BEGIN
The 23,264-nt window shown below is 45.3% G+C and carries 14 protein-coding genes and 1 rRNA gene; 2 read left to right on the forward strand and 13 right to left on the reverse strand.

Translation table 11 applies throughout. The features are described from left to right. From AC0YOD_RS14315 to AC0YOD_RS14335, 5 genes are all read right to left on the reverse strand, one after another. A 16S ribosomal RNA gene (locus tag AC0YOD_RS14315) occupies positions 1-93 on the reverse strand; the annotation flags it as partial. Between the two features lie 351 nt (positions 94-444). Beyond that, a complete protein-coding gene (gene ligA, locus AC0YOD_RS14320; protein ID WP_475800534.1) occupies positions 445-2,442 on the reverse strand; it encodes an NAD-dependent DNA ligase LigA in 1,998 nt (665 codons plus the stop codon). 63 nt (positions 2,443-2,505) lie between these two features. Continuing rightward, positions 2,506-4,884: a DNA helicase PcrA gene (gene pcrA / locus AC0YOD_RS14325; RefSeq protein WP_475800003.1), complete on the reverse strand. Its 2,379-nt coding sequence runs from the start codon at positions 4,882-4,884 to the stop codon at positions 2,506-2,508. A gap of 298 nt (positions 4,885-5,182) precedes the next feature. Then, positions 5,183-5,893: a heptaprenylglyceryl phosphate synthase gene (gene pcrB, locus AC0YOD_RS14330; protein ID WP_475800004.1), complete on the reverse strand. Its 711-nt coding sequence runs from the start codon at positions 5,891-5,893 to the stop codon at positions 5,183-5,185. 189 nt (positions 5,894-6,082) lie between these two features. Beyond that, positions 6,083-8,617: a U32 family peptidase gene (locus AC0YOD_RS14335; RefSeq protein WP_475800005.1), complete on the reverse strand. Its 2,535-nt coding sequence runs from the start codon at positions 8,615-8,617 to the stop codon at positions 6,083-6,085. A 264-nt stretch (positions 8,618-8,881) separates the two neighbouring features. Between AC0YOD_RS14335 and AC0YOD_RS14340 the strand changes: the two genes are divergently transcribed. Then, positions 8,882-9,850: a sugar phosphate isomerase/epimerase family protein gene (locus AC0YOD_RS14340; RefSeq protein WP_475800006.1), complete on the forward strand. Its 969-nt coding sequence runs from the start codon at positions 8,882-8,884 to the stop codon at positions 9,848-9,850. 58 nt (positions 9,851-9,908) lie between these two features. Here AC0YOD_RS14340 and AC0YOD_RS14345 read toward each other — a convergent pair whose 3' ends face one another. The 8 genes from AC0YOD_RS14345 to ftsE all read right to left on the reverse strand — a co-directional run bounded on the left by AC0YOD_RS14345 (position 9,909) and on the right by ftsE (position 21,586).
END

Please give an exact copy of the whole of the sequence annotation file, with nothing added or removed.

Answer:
The 23,264-nt window shown below is 45.3% G+C and carries 14 protein-coding genes and 1 rRNA gene; 2 read left to right on the forward strand and 13 right to left on the reverse strand.

Translation table 11 applies throughout. The features are described from left to right. From AC0YOD_RS14315 to AC0YOD_RS14335, 5 genes are all read right to left on the reverse strand, one after another. A 16S ribosomal RNA gene (locus tag AC0YOD_RS14315) occupies positions 1-93 on the reverse strand; the annotation flags it as partial. Between the two features lie 351 nt (positions 94-444). Beyond that, a complete protein-coding gene (gene ligA, locus AC0YOD_RS14320; protein ID WP_475800534.1) occupies positions 445-2,442 on the reverse strand; it encodes an NAD-dependent DNA ligase LigA in 1,998 nt (665 codons plus the stop codon). 63 nt (positions 2,443-2,505) lie between these two features. Continuing rightward, positions 2,506-4,884: a DNA helicase PcrA gene (gene pcrA / locus AC0YOD_RS14325; RefSeq protein WP_475800003.1), complete on the reverse strand. Its 2,379-nt coding sequence runs from the start codon at positions 4,882-4,884 to the stop codon at positions 2,506-2,508. A gap of 298 nt (positions 4,885-5,182) precedes the next feature. Then, positions 5,183-5,893: a heptaprenylglyceryl phosphate synthase gene (gene pcrB, locus AC0YOD_RS14330; protein ID WP_475800004.1), complete on the reverse strand. Its 711-nt coding sequence runs from the start codon at positions 5,891-5,893 to the stop codon at positions 5,183-5,185. 189 nt (positions 5,894-6,082) lie between these two features. Beyond that, positions 6,083-8,617: a U32 family peptidase gene (locus AC0YOD_RS14335; RefSeq protein WP_475800005.1), complete on the reverse strand. Its 2,535-nt coding sequence runs from the start codon at positions 8,615-8,617 to the stop codon at positions 6,083-6,085. A 264-nt stretch (positions 8,618-8,881) separates the two neighbouring features. Between AC0YOD_RS14335 and AC0YOD_RS14340 the strand changes: the two genes are divergently transcribed. Then, positions 8,882-9,850: a sugar phosphate isomerase/epimerase family protein gene (locus AC0YOD_RS14340; RefSeq protein WP_475800006.1), complete on the forward strand. Its 969-nt coding sequence runs from the start codon at positions 8,882-8,884 to the stop codon at positions 9,848-9,850. 58 nt (positions 9,851-9,908) lie between these two features. Here AC0YOD_RS14340 and AC0YOD_RS14345 read toward each other — a convergent pair whose 3' ends face one another. The 8 genes from AC0YOD_RS14345 to ftsE all read right to left on the reverse strand — a co-directional run bounded on the left by AC0YOD_RS14345 (position 9,909) and on the right by ftsE (position 21,586).